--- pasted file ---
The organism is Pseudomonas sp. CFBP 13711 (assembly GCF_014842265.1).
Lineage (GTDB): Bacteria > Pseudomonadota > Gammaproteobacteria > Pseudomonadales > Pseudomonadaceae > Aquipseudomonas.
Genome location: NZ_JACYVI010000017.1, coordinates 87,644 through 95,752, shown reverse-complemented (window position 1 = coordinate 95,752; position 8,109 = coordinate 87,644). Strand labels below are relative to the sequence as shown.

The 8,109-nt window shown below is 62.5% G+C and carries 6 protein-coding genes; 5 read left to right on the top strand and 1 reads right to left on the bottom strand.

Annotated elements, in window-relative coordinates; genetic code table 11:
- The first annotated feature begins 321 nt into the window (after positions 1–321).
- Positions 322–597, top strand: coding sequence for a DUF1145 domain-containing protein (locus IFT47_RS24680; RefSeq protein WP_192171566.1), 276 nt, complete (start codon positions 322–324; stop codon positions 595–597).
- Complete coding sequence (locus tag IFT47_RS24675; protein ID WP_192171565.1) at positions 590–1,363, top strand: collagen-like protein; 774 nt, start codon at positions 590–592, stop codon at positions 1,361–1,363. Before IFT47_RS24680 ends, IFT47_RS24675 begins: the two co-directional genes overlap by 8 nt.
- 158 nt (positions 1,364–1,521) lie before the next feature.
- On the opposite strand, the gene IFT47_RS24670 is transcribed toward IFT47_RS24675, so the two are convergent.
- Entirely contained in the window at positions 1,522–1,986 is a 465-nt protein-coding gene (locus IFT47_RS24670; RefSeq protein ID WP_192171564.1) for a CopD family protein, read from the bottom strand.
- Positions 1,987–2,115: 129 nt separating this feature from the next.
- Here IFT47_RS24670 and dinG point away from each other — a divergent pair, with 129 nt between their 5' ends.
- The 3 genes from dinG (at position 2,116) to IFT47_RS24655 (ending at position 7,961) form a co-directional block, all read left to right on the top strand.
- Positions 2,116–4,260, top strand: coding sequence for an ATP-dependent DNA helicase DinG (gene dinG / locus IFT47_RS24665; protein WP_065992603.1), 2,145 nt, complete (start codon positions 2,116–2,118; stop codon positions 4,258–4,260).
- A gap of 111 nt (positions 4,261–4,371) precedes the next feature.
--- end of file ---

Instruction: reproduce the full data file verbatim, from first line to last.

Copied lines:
The organism is Pseudomonas sp. CFBP 13711 (assembly GCF_014842265.1).
Lineage (GTDB): Bacteria > Pseudomonadota > Gammaproteobacteria > Pseudomonadales > Pseudomonadaceae > Aquipseudomonas.
Genome location: NZ_JACYVI010000017.1, coordinates 87,644 through 95,752, shown reverse-complemented (window position 1 = coordinate 95,752; position 8,109 = coordinate 87,644). Strand labels below are relative to the sequence as shown.

The 8,109-nt window shown below is 62.5% G+C and carries 6 protein-coding genes; 5 read left to right on the top strand and 1 reads right to left on the bottom strand.

Annotated elements, in window-relative coordinates; genetic code table 11:
- The first annotated feature begins 321 nt into the window (after positions 1–321).
- Positions 322–597, top strand: coding sequence for a DUF1145 domain-containing protein (locus IFT47_RS24680; RefSeq protein WP_192171566.1), 276 nt, complete (start codon positions 322–324; stop codon positions 595–597).
- Complete coding sequence (locus tag IFT47_RS24675; protein ID WP_192171565.1) at positions 590–1,363, top strand: collagen-like protein; 774 nt, start codon at positions 590–592, stop codon at positions 1,361–1,363. Before IFT47_RS24680 ends, IFT47_RS24675 begins: the two co-directional genes overlap by 8 nt.
- 158 nt (positions 1,364–1,521) lie before the next feature.
- On the opposite strand, the gene IFT47_RS24670 is transcribed toward IFT47_RS24675, so the two are convergent.
- Entirely contained in the window at positions 1,522–1,986 is a 465-nt protein-coding gene (locus IFT47_RS24670; RefSeq protein ID WP_192171564.1) for a CopD family protein, read from the bottom strand.
- Positions 1,987–2,115: 129 nt separating this feature from the next.
- Here IFT47_RS24670 and dinG point away from each other — a divergent pair, with 129 nt between their 5' ends.
- The 3 genes from dinG (at position 2,116) to IFT47_RS24655 (ending at position 7,961) form a co-directional block, all read left to right on the top strand.
- Positions 2,116–4,260, top strand: coding sequence for an ATP-dependent DNA helicase DinG (gene dinG / locus IFT47_RS24665; protein WP_065992603.1), 2,145 nt, complete (start codon positions 2,116–2,118; stop codon positions 4,258–4,260).
- A gap of 111 nt (positions 4,261–4,371) precedes the next feature.